Wednesday, February 15, 2023

The Human Problem


The Human Problem

Peter Schultz


            Let us say that the human problem is beastliness or inhumanity. That is, beastliness or inhumanity aren’t aberrations. They are, so to speak, the default position for humanity.


            Insofar as this is so, then Aristotle’s account of the rise of the polis in Book I of his Politics obscures this problem. Humans are not constructed, not pointed toward the humanity and refinement of the polis, as Aristotle argues. And The Politics needs to be read with this in mind – as Pascal argued regarding Plato and Aristotle. How seriously is Aristotle’s Politics to be taken? Or how seriously is politics to be taken? The same argument could be made about Aristotle’s Ethics – how seriously are his Ethics, or ethics generally, to be taken?


            Politics may be “as good as it gets,” but how good is that? Perhaps political leaders aren’t “stentorian baboons” but what exactly are they? Are they all potential tyrants? If so, this would be a massive fact or a fact with massive implications. If so, it would mean that politics or political life moves toward tyranny spontaneously. And, if so, then those who embrace the political life are, as Aristotle put it, “sick” or delusional insofar as they believe they are seeking the good as in the common good. Rather, like Lincoln’s description of members of the tribe of the lion, they’re seeking fame, immortality, seeking to be god-like. They are truly sick because they can’t be gods or god-like.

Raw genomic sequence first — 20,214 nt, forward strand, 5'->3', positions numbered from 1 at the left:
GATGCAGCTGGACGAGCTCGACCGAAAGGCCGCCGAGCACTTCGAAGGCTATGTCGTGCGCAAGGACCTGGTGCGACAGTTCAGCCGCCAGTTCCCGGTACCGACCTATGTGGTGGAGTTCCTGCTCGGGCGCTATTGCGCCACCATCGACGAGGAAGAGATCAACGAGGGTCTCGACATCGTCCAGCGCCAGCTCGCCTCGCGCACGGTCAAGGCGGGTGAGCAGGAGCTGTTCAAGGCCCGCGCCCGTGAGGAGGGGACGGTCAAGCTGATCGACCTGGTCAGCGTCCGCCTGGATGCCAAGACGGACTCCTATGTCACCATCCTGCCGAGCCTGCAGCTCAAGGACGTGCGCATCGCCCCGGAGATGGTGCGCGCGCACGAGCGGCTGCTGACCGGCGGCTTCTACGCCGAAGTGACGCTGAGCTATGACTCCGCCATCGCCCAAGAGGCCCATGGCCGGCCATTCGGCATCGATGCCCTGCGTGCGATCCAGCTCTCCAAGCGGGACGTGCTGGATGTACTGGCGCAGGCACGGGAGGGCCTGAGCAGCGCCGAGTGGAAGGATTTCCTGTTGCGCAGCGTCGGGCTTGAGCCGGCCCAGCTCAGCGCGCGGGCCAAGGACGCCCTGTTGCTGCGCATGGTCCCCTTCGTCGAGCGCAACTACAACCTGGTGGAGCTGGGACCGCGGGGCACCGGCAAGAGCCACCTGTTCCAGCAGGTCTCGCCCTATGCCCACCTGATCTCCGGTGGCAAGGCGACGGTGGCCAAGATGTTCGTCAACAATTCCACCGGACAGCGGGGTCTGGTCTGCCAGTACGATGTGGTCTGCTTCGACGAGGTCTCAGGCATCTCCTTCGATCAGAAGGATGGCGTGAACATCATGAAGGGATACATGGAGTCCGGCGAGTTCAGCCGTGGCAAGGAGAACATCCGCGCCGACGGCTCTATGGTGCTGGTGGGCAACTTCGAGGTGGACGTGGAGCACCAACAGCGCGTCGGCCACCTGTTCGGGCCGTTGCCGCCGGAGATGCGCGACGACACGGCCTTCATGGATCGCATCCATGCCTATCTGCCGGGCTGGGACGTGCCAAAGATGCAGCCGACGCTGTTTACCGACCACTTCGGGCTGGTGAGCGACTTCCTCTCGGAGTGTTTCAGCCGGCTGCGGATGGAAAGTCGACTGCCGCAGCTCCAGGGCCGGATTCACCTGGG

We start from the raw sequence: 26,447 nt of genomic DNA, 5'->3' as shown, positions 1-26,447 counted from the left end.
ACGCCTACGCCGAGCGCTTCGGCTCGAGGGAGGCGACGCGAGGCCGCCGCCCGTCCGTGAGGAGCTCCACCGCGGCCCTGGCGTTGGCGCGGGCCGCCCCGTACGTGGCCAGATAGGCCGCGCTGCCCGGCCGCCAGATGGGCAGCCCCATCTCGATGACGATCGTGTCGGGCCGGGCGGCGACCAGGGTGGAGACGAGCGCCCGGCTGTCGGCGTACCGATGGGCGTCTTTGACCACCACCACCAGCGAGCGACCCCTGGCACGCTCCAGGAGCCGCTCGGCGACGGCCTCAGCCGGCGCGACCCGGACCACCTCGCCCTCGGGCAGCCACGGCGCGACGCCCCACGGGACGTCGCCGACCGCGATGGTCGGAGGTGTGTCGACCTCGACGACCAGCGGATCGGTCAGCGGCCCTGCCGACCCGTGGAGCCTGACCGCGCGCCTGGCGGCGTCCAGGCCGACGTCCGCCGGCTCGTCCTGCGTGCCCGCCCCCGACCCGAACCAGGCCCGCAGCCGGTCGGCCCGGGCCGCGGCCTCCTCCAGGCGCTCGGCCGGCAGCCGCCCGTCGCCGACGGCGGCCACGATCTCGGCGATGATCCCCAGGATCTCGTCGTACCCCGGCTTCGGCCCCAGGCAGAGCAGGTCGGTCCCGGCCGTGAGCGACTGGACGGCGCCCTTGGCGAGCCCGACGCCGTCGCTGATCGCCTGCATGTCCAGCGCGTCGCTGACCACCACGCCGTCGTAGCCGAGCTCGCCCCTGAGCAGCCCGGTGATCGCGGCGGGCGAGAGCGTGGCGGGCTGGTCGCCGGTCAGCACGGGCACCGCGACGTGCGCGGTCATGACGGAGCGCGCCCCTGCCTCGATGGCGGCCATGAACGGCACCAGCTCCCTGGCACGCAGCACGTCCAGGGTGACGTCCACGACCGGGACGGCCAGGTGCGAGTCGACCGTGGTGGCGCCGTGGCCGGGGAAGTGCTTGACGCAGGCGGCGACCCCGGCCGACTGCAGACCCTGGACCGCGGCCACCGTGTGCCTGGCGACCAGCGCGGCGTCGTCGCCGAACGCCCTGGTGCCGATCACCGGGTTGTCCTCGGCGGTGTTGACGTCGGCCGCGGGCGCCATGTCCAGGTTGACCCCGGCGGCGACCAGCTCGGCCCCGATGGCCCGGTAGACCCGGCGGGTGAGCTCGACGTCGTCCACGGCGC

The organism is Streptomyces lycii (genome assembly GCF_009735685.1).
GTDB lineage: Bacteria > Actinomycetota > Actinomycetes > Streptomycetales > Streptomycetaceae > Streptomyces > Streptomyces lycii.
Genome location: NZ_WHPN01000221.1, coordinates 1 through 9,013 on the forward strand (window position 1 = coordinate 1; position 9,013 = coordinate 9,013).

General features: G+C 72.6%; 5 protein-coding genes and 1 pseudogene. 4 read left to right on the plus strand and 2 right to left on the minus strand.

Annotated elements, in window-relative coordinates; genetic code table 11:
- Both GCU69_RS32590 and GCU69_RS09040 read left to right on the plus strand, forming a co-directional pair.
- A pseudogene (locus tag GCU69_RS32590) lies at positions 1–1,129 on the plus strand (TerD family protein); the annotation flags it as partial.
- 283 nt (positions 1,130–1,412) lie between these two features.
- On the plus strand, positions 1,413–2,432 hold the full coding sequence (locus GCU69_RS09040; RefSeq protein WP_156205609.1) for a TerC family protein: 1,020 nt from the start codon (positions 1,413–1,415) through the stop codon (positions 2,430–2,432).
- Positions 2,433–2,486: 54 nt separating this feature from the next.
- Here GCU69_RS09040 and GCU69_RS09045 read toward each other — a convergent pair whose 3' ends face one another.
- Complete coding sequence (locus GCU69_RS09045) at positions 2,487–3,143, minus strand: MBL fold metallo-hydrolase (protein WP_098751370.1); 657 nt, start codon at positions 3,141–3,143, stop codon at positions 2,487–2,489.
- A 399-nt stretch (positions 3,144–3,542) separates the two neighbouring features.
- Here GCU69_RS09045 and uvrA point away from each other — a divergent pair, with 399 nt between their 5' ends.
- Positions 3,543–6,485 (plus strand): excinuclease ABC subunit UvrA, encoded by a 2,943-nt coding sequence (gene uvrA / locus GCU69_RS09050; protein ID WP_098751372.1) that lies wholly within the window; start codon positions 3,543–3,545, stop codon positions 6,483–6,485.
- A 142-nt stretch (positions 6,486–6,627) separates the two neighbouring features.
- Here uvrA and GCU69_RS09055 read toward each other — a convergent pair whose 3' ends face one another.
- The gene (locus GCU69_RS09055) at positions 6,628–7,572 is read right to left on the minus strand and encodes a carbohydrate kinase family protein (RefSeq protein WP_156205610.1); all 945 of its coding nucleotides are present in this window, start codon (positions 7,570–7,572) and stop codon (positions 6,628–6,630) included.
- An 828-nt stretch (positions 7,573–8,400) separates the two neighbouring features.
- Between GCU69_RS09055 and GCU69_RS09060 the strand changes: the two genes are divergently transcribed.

So, what then is the highest humans can attain, the best they can be, if being the greatest politically is sick or delusional? What isn’t delusional for humans? How about the pursuit and appreciation of the greatest unalloyed pleasures, pleasures conferred by the beautiful? And, if so, how is beauty to be accessed? Through virtue, moral or intellectual? Or through some kind of inspiration? Who, i.e., which human types are open to inspiration? The morally virtuous, the dutiful? Seems doubtful. What of the artistic, the poetic, the creative types? Seems likely.


            Are philosophers creative types? Are they inspired? Were Plato and Aristotle inspired? Was Machiavelli? Is philosophy best understood as a kind of inspiration? If so, are “Athens and Jerusalem” opposites? Are they enemies?


            Note well how far we’ve risen above the beastliness and inhumanity said to be the default position of humanity. Buried within or circling above human beastliness and inhumanity is beauty, waiting as it were to be discovered or uncovered, which will only happen using our imagination, for example in imagining the best regime. Some of what can be imagined, the best of what can be imagined, isn’t imaginary at all. It might be rare, but it is nonetheless invaluable.

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